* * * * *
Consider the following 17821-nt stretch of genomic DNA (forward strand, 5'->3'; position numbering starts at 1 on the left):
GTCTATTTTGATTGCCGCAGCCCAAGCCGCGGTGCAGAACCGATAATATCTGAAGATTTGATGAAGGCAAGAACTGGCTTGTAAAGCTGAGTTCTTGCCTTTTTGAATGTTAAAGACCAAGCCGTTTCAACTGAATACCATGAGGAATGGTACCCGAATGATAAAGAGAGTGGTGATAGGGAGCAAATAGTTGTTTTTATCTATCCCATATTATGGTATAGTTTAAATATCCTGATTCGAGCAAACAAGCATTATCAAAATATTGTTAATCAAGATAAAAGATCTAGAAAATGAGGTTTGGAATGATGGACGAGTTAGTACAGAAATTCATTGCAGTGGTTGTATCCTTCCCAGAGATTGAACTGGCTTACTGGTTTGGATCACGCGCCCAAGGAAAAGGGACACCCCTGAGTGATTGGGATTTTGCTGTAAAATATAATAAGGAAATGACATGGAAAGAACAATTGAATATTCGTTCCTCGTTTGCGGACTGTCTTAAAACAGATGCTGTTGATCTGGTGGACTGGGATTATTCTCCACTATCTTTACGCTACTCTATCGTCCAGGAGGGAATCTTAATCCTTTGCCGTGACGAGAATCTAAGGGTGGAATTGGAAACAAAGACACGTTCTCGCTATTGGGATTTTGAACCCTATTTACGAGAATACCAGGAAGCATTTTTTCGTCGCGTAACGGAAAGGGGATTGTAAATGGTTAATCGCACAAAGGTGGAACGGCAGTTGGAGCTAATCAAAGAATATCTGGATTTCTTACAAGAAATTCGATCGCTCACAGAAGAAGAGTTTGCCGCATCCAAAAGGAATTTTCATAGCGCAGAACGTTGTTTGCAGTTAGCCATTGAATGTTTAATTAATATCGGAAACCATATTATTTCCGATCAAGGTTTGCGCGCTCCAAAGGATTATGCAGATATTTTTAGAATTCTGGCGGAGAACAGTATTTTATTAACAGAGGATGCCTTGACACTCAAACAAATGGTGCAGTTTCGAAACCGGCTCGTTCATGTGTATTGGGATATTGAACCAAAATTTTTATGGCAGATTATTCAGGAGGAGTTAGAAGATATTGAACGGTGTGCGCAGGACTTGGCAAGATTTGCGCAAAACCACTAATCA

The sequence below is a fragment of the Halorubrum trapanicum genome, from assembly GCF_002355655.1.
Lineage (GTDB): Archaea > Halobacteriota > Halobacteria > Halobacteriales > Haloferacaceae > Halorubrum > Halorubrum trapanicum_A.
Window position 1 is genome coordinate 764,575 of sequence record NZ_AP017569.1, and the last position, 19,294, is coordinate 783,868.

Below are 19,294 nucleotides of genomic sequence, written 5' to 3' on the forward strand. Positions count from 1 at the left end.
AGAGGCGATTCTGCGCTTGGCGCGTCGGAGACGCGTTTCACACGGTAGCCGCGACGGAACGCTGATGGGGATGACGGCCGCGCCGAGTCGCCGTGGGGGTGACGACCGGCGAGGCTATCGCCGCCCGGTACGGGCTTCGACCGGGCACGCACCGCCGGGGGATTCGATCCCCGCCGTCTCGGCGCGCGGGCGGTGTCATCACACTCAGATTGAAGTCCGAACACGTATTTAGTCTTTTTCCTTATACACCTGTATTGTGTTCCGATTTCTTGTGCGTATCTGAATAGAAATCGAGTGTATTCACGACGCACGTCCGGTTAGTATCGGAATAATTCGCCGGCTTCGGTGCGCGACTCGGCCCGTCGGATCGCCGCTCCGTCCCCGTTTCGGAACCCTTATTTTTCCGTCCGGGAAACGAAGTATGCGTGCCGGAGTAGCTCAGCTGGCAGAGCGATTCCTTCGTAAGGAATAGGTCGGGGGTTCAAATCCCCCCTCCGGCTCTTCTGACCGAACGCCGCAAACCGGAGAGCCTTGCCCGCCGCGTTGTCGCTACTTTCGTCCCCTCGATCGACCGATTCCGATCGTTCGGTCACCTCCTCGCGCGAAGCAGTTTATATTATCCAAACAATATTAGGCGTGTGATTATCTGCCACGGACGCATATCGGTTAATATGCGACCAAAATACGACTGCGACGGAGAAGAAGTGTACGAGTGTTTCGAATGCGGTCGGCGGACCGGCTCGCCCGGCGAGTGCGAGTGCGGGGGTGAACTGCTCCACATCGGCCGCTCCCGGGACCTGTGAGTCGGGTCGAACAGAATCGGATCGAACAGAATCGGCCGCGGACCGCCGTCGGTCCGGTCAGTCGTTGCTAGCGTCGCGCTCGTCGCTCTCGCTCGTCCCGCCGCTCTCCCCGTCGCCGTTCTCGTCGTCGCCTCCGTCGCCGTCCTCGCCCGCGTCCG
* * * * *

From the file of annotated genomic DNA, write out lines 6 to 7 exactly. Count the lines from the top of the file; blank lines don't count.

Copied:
Below are 19,294 nucleotides of genomic sequence, written 5' to 3' on the forward strand. Positions count from 1 at the left end.
AGAGGCGATTCTGCGCTTGGCGCGTCGGAGACGCGTTTCACACGGTAGCCGCGACGGAACGCTGATGGGGATGACGGCCGCGCCGAGTCGCCGTGGGGGTGACGACCGGCGAGGCTATCGCCGCCCGGTACGGGCTTCGACCGGGCACGCACCGCCGGGGGATTCGATCCCCGCCGTCTCGGCGCGCGGGCGGTGTCATCACACTCAGATTGAAGTCCGAACACGTATTTAGTCTTTTTCCTTATACACCTGTATTGTGTTCCGATTTCTTGTGCGTATCTGAATAGAAATCGAGTGTATTCACGACGCACGTCCGGTTAGTATCGGAATAATTCGCCGGCTTCGGTGCGCGACTCGGCCCGTCGGATCGCCGCTCCGTCCCCGTTTCGGAACCCTTATTTTTCCGTCCGGGAAACGAAGTATGCGTGCCGGAGTAGCTCAGCTGGCAGAGCGATTCCTTCGTAAGGAATAGGTCGGGGGTTCAAATCCCCCCTCCGGCTCTTCTGACCGAACGCCGCAAACCGGAGAGCCTTGCCCGCCGCGTTGTCGCTACTTTCGTCCCCTCGATCGACCGATTCCGATCGTTCGGTCACCTCCTCGCGCGAAGCAGTTTATATTATCCAAACAATATTAGGCGTGTGATTATCTGCCACGGACGCATATCGGTTAATATGCGACCAAAATACGACTGCGACGGAGAAGAAGTGTACGAGTGTTTCGAATGCGGTCGGCGGACCGGCTCGCCCGGCGAGTGCGAGTGCGGGGGTGAACTGCTCCACATCGGCCGCTCCCGGGACCTGTGAGTCGGGTCGAACAGAATCGGATCGAACAGAATCGGCCGCGGACCGCCGTCGGTCCGGTCAGTCGTTGCTAGCGTCGCGCTCGTCGCTCTCGCTCGTCCCGCCGCTCTCCCCGTCGCCGTTCTCGTCGTCGCCTCCGTCGCCGTCCTCGCCCGCGTCCG